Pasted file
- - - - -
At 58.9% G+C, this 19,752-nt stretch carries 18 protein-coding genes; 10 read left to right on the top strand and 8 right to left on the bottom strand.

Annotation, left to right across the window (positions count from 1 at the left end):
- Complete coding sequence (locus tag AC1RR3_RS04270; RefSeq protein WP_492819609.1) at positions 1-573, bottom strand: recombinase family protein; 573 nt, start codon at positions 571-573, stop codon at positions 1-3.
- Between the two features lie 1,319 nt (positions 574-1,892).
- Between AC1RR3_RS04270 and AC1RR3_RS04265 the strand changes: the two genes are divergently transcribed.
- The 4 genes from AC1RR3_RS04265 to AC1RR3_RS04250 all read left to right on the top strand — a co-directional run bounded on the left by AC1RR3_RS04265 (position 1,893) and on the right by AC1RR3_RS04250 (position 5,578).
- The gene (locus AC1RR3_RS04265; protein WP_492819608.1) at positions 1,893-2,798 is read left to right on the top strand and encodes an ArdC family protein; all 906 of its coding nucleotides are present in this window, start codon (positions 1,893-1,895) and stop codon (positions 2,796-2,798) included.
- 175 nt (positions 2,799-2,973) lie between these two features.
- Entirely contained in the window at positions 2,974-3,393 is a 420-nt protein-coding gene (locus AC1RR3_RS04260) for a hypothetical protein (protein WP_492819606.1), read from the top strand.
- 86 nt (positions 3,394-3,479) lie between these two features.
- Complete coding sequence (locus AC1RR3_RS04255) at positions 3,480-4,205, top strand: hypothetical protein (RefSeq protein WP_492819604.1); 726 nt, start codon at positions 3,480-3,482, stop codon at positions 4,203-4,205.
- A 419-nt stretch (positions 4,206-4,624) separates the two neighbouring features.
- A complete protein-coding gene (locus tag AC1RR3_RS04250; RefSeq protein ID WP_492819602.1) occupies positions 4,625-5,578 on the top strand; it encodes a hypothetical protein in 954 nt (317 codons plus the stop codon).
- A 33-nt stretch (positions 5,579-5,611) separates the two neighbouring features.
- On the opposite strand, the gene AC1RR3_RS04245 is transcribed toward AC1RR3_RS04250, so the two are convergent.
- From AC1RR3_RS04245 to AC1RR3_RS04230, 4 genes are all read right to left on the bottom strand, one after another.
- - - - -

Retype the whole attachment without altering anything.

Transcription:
At 58.9% G+C, this 19,752-nt stretch carries 18 protein-coding genes; 10 read left to right on the top strand and 8 right to left on the bottom strand.

Annotation, left to right across the window (positions count from 1 at the left end):
- Complete coding sequence (locus tag AC1RR3_RS04270; RefSeq protein WP_492819609.1) at positions 1-573, bottom strand: recombinase family protein; 573 nt, start codon at positions 571-573, stop codon at positions 1-3.
- Between the two features lie 1,319 nt (positions 574-1,892).
- Between AC1RR3_RS04270 and AC1RR3_RS04265 the strand changes: the two genes are divergently transcribed.
- The 4 genes from AC1RR3_RS04265 to AC1RR3_RS04250 all read left to right on the top strand — a co-directional run bounded on the left by AC1RR3_RS04265 (position 1,893) and on the right by AC1RR3_RS04250 (position 5,578).
- The gene (locus AC1RR3_RS04265; protein WP_492819608.1) at positions 1,893-2,798 is read left to right on the top strand and encodes an ArdC family protein; all 906 of its coding nucleotides are present in this window, start codon (positions 1,893-1,895) and stop codon (positions 2,796-2,798) included.
- 175 nt (positions 2,799-2,973) lie between these two features.
- Entirely contained in the window at positions 2,974-3,393 is a 420-nt protein-coding gene (locus AC1RR3_RS04260) for a hypothetical protein (protein WP_492819606.1), read from the top strand.
- 86 nt (positions 3,394-3,479) lie between these two features.
- Complete coding sequence (locus AC1RR3_RS04255) at positions 3,480-4,205, top strand: hypothetical protein (RefSeq protein WP_492819604.1); 726 nt, start codon at positions 3,480-3,482, stop codon at positions 4,203-4,205.
- A 419-nt stretch (positions 4,206-4,624) separates the two neighbouring features.
- A complete protein-coding gene (locus tag AC1RR3_RS04250; RefSeq protein ID WP_492819602.1) occupies positions 4,625-5,578 on the top strand; it encodes a hypothetical protein in 954 nt (317 codons plus the stop codon).
- A 33-nt stretch (positions 5,579-5,611) separates the two neighbouring features.
- On the opposite strand, the gene AC1RR3_RS04245 is transcribed toward AC1RR3_RS04250, so the two are convergent.
- From AC1RR3_RS04245 to AC1RR3_RS04230, 4 genes are all read right to left on the bottom strand, one after another.